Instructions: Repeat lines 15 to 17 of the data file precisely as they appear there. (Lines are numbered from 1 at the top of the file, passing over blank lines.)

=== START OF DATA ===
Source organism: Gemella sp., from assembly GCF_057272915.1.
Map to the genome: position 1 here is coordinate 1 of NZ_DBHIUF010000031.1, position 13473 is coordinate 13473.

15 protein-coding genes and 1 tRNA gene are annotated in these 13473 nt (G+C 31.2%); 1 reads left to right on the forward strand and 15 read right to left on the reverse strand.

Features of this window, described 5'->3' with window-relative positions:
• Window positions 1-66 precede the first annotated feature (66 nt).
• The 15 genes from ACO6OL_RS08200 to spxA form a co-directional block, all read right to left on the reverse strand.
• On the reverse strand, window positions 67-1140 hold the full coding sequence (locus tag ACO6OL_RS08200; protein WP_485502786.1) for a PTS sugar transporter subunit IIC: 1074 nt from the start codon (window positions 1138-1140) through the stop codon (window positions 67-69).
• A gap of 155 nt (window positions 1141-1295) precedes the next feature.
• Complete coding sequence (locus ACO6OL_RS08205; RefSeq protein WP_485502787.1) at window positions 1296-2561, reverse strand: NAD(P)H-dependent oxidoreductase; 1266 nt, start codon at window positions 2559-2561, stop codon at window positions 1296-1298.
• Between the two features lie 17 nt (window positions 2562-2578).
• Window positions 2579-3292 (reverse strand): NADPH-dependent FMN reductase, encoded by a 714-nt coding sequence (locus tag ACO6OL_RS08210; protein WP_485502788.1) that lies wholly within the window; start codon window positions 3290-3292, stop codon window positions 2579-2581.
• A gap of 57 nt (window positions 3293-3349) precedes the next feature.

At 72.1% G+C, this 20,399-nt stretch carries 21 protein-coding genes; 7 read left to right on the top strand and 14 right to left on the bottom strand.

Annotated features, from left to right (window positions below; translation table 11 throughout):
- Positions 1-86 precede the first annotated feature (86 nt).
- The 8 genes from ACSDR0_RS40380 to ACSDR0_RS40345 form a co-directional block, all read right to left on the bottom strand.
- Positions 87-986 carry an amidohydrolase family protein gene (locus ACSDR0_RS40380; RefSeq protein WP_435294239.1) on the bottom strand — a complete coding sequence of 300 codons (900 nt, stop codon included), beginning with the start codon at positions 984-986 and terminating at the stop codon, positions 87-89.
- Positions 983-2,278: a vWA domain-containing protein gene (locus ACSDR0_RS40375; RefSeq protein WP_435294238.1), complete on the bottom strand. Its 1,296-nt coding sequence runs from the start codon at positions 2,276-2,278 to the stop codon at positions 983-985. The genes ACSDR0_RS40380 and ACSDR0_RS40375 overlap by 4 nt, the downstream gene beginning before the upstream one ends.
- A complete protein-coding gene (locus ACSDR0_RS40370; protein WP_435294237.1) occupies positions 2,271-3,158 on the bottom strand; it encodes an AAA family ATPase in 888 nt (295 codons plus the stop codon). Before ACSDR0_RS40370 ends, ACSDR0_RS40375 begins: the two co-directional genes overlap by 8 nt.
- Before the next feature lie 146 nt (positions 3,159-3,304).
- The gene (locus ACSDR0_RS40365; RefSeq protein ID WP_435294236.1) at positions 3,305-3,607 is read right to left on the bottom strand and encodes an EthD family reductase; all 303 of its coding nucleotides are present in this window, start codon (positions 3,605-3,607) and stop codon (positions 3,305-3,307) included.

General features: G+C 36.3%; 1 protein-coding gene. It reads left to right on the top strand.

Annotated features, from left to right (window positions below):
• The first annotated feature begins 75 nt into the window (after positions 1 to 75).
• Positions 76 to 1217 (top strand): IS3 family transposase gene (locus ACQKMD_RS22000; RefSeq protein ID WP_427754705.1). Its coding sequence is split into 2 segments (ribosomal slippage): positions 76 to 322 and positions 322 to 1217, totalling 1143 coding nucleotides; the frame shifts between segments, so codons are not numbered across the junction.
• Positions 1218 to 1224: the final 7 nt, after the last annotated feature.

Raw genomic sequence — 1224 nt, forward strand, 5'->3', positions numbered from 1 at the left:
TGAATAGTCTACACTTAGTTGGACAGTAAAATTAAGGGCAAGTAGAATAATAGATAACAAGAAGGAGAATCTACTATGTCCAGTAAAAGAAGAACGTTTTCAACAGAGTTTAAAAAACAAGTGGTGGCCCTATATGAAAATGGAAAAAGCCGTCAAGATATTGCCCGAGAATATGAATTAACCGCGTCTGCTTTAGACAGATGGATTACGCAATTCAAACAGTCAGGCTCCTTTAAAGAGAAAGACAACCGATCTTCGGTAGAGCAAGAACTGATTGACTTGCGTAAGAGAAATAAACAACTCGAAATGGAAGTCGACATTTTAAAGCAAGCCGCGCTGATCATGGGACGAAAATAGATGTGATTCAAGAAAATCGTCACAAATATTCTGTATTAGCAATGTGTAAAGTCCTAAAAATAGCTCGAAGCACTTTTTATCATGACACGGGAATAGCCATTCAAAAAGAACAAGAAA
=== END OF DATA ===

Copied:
- Positions 1-86 precede the first annotated feature (86 nt).
- The 8 genes from ACSDR0_RS40380 to ACSDR0_RS40345 form a co-directional block, all read right to left on the bottom strand.
- Positions 87-986 carry an amidohydrolase family protein gene (locus ACSDR0_RS40380; RefSeq protein WP_435294239.1) on the bottom strand — a complete coding sequence of 300 codons (900 nt, stop codon included), beginning with the start codon at positions 984-986 and terminating at the stop codon, positions 87-89.